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Ther Adv Neurol Disord. 2018 May 10;11:1756286418773025. doi: 10.1177/1756286418773025. eCollection 2018.

Ocrelizumab: a new milestone in multiple sclerosis therapy.

Author information

1
Servei de Neurologia-Neuroimmunologia, Centre d'Esclerosi Múltiple de Catalunya (Cemcat), Hospital Universitario Vall d'Hebron, Barcelona, Spain.
2
Servei de Neurologia-Neuroimmunologia, Centre d'Esclerosi Múltiple de Catalunya (Cemcat), Hospital Universitario Vall d'Hebron, Edif. Antiga EUI, Pl 2, Barcelona, 08035, SpainDivision of Neurology, University of Toronto, 190 Elizabet Street R. Fraser Elliott Building, 3-805, Toronto, ON, Canada.

Abstract

B cells play a central role in the pathogenesis of multiple sclerosis (MS): they are involved in the activation of pro-inflammatory T cells, secretion of pro-inflammatory cytokines and production of autoantibodies directed against myelin. Hence, the use of B cell-depleting monoclonal antibodies as therapy for autoimmune diseases, including MS, has increased in recent years. Previous results with rituximab, the first therapeutic B cell-depleting chimeric monoclonal antibody that showed efficacy in MS clinical trials, encouraged researchers to evaluate the efficacy of a humanized anti-CD20 antibody, ocrelizumab, in MS. A large phase II clinical trial in patients with relapsing-remitting MS (RRMS) designed to explore the effects of two doses of ocrelizumab (600 mg and 2000 mg) compared with placebo showed a pronounced effect on radiological and relapse-related outcomes. These results were confirmed in two phase III trials (OPERA I and II) that compared the efficacies of ocrelizumab with interferon beta-1a in patients with relapsing MS, and showed decreased annualized relapse rates (46% in OPERA I and 47% in OPERA II), as well as fewer numbers of gadolinium-enhanced lesions on magnetic resonance imaging (MRI) scans (94% in OPERA I and 95% in OPERA II). Notably, ocrelizumab is the first drug to lower rates of clinical and MRI-evidenced progression in patients with primary progressive MS (PPMS). The phase III trial (ORATORIO) in patients with PPMS met its primary efficacy endpoint: the percentage of patients with 12-week confirmed disability progression was significantly lower in the active treatment group (32.9%) than in patients receiving placebo (39.3%). In March 2017, this evidence led the US Food and Drug Administration to approve the licence for ocrelizumab (Ocrevus®) as a treatment for MS, as the first treatment approved for PPMS and as the first monoclonal antibody for secondary progressive MS.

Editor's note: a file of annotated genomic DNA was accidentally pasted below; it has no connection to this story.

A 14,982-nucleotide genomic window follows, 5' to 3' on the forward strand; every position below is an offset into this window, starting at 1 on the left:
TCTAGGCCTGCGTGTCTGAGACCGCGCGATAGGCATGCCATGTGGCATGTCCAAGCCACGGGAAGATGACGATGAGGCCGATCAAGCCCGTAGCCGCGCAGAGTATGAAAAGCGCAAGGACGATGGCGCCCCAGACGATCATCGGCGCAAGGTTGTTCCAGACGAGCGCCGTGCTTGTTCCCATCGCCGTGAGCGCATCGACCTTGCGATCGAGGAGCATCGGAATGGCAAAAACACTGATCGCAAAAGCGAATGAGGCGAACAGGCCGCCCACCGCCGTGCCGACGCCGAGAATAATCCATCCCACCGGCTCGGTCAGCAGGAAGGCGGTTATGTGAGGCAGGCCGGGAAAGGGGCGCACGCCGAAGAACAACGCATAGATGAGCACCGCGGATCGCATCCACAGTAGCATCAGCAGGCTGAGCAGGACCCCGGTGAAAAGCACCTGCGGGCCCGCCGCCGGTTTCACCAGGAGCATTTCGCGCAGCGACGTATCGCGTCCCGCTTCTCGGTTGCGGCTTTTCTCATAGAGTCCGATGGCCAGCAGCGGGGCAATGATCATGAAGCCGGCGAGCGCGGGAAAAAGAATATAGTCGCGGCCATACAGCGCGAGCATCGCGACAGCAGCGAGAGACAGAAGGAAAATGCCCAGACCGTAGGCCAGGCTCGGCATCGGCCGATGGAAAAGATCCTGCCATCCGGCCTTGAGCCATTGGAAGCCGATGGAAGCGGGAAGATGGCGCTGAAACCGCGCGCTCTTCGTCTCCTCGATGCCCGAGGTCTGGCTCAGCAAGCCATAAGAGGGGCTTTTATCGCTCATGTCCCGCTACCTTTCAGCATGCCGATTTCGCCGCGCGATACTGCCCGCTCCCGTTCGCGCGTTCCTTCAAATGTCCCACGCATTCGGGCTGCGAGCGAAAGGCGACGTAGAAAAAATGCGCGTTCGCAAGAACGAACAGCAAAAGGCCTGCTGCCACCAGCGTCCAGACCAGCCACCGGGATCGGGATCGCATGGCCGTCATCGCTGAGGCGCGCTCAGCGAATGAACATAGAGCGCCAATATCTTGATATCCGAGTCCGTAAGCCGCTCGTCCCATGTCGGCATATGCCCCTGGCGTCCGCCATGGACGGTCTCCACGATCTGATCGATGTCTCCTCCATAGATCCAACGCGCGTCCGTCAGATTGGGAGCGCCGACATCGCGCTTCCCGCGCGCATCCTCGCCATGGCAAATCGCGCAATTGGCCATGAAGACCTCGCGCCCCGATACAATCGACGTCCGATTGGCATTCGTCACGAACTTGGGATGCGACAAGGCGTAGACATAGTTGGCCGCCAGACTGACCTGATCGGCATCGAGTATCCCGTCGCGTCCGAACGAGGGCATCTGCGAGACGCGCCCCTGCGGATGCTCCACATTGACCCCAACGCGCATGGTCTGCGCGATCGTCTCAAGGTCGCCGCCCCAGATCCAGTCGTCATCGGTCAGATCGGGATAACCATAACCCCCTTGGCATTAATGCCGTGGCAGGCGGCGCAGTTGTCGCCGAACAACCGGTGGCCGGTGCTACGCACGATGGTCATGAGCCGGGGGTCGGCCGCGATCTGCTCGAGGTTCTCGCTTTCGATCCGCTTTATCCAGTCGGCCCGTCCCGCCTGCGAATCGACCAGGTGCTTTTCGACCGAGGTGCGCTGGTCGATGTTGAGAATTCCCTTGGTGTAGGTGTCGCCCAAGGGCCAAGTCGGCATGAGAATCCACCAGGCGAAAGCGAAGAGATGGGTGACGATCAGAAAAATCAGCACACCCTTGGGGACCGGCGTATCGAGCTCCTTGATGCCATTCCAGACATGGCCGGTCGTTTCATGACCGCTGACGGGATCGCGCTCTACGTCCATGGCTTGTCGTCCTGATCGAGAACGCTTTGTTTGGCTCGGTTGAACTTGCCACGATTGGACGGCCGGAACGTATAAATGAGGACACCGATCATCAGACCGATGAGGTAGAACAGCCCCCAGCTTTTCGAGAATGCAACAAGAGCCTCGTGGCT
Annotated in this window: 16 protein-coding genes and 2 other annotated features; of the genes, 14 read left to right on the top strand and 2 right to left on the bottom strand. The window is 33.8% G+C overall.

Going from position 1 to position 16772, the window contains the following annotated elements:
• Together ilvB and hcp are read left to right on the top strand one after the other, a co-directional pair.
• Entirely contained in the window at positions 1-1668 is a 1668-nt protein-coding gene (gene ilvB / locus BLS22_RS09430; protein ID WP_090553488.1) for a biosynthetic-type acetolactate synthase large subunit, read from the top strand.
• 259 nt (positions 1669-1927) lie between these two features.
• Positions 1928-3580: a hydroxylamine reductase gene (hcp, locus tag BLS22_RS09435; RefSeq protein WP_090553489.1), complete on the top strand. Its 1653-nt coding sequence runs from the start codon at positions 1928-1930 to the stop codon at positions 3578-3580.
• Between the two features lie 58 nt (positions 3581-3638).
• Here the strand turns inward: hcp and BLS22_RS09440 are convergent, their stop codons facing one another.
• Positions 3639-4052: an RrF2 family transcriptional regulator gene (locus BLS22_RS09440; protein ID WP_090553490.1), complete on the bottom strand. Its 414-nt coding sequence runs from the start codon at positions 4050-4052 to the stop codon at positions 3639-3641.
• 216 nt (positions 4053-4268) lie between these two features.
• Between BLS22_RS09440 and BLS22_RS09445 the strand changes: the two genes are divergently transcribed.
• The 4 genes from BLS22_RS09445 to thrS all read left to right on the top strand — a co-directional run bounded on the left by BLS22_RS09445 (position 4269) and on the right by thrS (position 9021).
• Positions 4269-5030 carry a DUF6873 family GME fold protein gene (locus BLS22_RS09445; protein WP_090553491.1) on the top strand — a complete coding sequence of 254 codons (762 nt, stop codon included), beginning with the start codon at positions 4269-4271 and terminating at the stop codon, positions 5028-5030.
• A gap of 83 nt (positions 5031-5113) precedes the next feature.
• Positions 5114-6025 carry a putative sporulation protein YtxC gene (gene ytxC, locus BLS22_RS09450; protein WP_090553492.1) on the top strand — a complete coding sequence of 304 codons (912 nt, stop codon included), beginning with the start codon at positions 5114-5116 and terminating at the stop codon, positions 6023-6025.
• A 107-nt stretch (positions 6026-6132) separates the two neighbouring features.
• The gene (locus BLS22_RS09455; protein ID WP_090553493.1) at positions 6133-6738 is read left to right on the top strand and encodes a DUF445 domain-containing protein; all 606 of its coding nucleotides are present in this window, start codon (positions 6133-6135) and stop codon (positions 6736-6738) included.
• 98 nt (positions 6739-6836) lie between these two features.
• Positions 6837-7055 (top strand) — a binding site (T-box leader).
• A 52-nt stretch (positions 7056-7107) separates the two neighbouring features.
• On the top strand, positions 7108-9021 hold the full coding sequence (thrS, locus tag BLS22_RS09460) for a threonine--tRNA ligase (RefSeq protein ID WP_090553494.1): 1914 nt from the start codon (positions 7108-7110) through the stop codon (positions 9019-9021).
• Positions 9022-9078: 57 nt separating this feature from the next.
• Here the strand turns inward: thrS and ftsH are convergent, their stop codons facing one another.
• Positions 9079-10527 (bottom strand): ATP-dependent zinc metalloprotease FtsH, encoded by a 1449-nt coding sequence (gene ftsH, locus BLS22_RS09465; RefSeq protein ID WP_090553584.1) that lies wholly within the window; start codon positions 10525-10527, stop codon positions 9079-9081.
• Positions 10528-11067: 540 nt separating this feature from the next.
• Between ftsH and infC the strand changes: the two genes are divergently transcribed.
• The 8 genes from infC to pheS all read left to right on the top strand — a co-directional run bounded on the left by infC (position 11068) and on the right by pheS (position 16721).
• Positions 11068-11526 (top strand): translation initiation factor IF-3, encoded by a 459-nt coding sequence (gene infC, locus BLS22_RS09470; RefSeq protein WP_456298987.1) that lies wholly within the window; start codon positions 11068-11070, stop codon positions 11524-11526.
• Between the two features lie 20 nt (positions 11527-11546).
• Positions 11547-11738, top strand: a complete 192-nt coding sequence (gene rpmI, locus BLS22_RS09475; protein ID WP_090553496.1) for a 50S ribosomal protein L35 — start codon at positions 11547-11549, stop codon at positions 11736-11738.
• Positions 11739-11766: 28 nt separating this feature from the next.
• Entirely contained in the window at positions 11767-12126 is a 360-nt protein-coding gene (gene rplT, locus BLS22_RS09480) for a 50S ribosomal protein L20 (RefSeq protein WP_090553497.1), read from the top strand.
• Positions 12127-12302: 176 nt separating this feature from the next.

KEYWORDS:

B-cell therapies; anti-CD20 antibodies; ocrelizumab; progressive multiple sclerosis; relapsing-remitting multiple sclerosis

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